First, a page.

Ed Coan is arguably one of the greatest powerlifters of all time. At 5’6” and 237lb., he lifted a combined 2,463 pounds with three competition movements (more on this later). He is also accredited with the quote, “Everybody should lift like I do.” Based on this principle, I suggest everybody run their business like a powerlifter.
Three Basic Metrics
Powerlifting is based on competing with three barbell lifts: squat, deadlift, and bench press. Every competitor acknowledges a strongest and weakest lift. But every champion maximizes effort to achieve their greatest combined total.
In business, it is easy to get overwhelmed with too many KPI (Key Performance Indicators). And often the measurements remain simple numbers with no inherent meaning. The three powerlifting movements are all compound exercises requiring the coordination of multiple joints, different muscle groups and a lot of focus.
To judge a business, it is critical to find meaningful key metrics which demonstrate performance – either against the competition or yourself. Simply looking at revenue or quantity sold is limiting. Try measuring profits per employee, revenue over costs, or even something more complex like product count by-product costs by days held in inventory to measure the cost of holding inventory and not selling.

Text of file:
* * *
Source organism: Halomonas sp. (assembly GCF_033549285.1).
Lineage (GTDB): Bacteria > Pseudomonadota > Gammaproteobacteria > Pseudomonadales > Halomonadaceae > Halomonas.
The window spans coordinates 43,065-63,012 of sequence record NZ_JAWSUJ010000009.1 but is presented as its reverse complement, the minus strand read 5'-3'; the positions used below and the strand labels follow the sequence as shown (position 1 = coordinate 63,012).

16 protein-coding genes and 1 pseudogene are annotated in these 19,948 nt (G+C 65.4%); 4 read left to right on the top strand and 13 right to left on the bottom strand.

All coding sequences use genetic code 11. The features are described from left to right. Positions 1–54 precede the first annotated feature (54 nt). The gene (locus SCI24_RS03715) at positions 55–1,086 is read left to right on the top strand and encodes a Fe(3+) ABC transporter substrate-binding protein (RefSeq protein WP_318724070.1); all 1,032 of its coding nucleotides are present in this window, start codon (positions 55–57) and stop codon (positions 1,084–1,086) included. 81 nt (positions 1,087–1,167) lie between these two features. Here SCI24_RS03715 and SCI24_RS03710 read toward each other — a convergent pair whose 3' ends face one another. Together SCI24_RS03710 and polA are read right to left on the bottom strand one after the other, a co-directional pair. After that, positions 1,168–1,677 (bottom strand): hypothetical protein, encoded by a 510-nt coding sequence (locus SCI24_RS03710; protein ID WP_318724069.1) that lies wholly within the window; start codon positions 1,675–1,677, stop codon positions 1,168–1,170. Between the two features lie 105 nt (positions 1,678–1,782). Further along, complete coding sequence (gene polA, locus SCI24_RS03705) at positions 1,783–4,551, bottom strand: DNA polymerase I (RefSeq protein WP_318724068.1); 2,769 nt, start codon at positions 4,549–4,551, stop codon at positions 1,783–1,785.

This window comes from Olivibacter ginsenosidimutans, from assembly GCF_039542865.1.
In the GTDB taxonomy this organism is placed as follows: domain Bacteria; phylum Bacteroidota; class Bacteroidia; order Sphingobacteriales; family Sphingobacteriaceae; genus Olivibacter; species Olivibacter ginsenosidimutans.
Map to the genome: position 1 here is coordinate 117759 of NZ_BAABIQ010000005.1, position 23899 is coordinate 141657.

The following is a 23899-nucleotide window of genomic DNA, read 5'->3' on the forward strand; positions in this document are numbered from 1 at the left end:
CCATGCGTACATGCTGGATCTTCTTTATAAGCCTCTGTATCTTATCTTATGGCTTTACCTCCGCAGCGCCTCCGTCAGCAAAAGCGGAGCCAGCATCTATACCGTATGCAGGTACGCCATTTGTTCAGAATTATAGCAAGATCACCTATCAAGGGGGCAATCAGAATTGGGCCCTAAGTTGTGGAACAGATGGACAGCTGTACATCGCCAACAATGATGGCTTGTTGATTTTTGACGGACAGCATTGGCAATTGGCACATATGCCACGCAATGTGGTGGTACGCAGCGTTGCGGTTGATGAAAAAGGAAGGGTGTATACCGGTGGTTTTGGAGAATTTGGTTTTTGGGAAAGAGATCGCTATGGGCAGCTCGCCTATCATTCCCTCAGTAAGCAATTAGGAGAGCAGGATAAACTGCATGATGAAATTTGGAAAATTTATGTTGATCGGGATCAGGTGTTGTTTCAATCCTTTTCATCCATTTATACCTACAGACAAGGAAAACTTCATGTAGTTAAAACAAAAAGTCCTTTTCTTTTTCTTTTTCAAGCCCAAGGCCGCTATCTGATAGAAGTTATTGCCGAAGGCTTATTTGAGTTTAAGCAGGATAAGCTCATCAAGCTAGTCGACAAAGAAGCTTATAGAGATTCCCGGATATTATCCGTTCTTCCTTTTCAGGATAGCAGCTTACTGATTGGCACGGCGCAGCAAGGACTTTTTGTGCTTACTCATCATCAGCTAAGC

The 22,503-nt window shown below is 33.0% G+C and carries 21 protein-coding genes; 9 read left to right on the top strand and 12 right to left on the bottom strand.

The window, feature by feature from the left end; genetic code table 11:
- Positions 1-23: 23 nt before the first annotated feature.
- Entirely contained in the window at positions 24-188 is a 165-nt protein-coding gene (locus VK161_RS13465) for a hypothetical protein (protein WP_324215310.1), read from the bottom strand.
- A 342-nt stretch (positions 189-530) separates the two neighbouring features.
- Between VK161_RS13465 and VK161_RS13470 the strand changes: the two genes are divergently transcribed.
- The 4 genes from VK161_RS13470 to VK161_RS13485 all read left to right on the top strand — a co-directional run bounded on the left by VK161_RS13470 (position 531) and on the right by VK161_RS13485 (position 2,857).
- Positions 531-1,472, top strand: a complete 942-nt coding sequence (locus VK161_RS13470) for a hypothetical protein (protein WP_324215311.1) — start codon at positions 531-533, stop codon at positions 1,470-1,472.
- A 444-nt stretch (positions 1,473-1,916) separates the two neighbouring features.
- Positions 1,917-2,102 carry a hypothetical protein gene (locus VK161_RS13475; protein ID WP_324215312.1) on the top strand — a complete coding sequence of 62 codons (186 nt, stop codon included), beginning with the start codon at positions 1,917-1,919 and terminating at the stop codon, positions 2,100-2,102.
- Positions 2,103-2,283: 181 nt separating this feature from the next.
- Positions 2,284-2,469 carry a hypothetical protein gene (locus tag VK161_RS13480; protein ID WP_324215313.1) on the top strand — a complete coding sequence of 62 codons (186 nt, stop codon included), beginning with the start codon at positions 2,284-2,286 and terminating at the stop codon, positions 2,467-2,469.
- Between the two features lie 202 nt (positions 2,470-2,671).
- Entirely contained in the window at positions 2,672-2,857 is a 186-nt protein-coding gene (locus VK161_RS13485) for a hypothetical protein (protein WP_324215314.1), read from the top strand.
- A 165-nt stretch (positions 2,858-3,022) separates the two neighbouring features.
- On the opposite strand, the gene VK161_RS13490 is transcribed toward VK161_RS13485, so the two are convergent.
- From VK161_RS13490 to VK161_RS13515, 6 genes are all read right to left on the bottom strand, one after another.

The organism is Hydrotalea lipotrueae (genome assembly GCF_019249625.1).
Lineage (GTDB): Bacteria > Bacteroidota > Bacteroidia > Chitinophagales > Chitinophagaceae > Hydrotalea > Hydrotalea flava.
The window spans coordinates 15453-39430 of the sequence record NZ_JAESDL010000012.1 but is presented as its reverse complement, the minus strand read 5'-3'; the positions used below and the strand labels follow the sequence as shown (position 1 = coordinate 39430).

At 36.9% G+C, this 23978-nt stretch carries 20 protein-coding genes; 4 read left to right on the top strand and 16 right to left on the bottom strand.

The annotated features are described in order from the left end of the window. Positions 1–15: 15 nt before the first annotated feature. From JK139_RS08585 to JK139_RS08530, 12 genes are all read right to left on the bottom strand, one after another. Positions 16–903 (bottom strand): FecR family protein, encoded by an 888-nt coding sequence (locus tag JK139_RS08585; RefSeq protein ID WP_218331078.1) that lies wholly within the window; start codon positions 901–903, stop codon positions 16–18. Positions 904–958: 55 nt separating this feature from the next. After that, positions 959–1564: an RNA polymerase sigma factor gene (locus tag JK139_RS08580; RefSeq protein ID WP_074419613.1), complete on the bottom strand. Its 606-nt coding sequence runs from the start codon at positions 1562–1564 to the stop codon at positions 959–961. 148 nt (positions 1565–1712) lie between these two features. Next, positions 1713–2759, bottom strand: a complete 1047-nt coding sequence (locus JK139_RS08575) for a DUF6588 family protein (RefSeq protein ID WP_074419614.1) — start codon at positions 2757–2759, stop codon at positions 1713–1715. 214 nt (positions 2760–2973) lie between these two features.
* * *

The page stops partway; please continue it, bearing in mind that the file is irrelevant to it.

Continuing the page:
Powerlifting is not simply about three movements. Between competitions, the lifter combats any identified weakness by using accessory and isolation movements as compliments to the big three.
A business aiming to compete on large goals needs to identify its strengths and weaknesses. The key to challenging the weaknesses is improving process (technique), following a good plan, and working towards a defined goal. Mostly, it is about focusing on the fundamentals and not being enamored with the latest fad or distracted with technology trends (But, everybody has a mobile app!).
Emulate the (Powerlifter) Champions
I do not believe Ed Coan meant that everybody should target to lift the same amount of weight as he – Ed still holds multiple world records from as far back as 1983. His principle follows the concepts and techniques that have worked from arguably one of the strongest and greatest lifters ever.
With technology becoming ever more accessible and personal efficiency tools readily available, every business should emulate the great companies of all time. And, this does not imply simply following the biggest companies – unless that is your goal.
Identify those companies which have succeeded at a level beyond what came before. Read about them, follow their paths, emulate. Inevitably, I believe you will discover each lesson brings you back to the fundamentals (process, plan, and hard work) in order to compete on your big three key measurements of success.
I encourage you to get a firm grip and start lifting!